According to the Maine Geological Survey the modern Sebago Lake originally formed at the edge of the continental ice sheet over 14,000 years ago. During the later stages of glaciation, ice melted from the highland areas and a massive ice block filled the lake basin, a type of giant kettle pond formation. As the ice melted, water and ice filled a basin that had been scoured out by a combination of glacial ice and stream erosion. Moving ice and melt-water steams deposited massive amounts of sand and gravel at the southern end of the lake northeast of Sebago Lake Village forming an end moraine. This end moraine acted as a dam causing a large lake to form behind it. Unable to flow in its old path to the south, a new lake outlet formed over bedrock outcrops at the east side of the lake, just west of North Windham.
As the glacier began to retreat once again the same process took place at west Bethel causing the river to follow the path of least resistance and change course moving toward Rumford and then continue onto the ocean. So as you see it was a series glacial events during the last glacial period that charged the course of one of the largest rivers in the northeast.
Access to the lake can be found at the state owned Public Boat Launch in Raymond just off route 302. Please make sure not to enter Lower Bay as it is protected waters for the Portland Water District. This is not an earthcache to be done in the winter as it should be done by boat only. The view form the lake will allow you to see the whole picutre. While the posted coordinates will bring you to the entrance to of Lower Bay, this is as close as you need to go in Sebago Lake, the earthcache can be claimed from north of this point looking south. At the posted coordinateds the water is approximately 100 feet deep, the bottom of what was once the original outlet. If you look at the shore you will see it is lined with rocks, which were dropped by the glacier as it melted. If you look to the south you are looking at the end moraine that not only formed present day Sebago Lake but began the change that cause the Androscoggin River to find a new path to the ocean. Remember this is an earthcache so there is no container just an earth science lesson at an amazing glacial feature. In order to fulfill the requirements of this earthcache you need to: email through my profile the estimated height of the end moraine to the south that blocked the river. Please be sure to include the name of the earthcache in your email. After answering the question to log this cache, you must post a photo of yourself with your GPS with a recognizable feature of the moraine in the background. Logs where the question has not been answered or a photo is not posted will be deleted. Please enjoy your visit to Sebago Lake Region and please remember Lower Bay is protected waters. For further information about the theories and research about the Sebago Lake formation and the past course of the Androscoggin River go to the Maine Geological Survey Website: “Why is Sebago Lake so deep?” at (visit link)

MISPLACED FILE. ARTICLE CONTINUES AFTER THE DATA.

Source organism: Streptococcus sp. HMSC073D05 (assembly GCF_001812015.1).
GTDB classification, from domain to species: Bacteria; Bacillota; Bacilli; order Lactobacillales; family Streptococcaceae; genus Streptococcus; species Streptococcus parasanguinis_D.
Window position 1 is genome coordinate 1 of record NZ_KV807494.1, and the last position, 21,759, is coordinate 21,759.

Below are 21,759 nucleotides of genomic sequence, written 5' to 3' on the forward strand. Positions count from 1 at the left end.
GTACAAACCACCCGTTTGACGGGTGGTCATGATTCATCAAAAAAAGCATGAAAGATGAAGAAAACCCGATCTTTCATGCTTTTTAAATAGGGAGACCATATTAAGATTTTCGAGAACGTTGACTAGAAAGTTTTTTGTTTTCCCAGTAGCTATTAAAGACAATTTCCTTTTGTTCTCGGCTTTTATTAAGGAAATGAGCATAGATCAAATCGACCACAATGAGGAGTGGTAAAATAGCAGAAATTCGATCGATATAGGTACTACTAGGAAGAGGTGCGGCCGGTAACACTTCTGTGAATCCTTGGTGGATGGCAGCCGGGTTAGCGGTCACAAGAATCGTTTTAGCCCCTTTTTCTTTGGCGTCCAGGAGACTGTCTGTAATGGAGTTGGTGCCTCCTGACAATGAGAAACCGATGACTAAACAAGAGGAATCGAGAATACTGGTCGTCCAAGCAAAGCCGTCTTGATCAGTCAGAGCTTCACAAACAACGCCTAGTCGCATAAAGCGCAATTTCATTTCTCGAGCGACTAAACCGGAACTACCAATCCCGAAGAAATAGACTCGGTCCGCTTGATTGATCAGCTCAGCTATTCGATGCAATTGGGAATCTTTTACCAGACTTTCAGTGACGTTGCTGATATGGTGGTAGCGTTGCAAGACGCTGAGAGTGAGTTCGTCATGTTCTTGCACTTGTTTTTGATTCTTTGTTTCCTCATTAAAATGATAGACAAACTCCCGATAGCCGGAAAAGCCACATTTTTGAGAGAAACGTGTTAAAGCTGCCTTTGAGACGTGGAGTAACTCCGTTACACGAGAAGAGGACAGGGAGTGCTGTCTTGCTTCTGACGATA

If you enjoy this earthcache you may want to check the Maine Geological Survey located at (visit link)
They have developed a number of information sheets or field localities giving a great deal of information about geologic features. They also have a number of books and maps about Maine’s natural history/ geology that you might find interesting.
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Last Updated: on 1/28/2017 12:27:26 PM (UTC-08:00) Pacific Time (US & Canada) (8:27 PM GMT)
Coordinates are in the WGS84 datum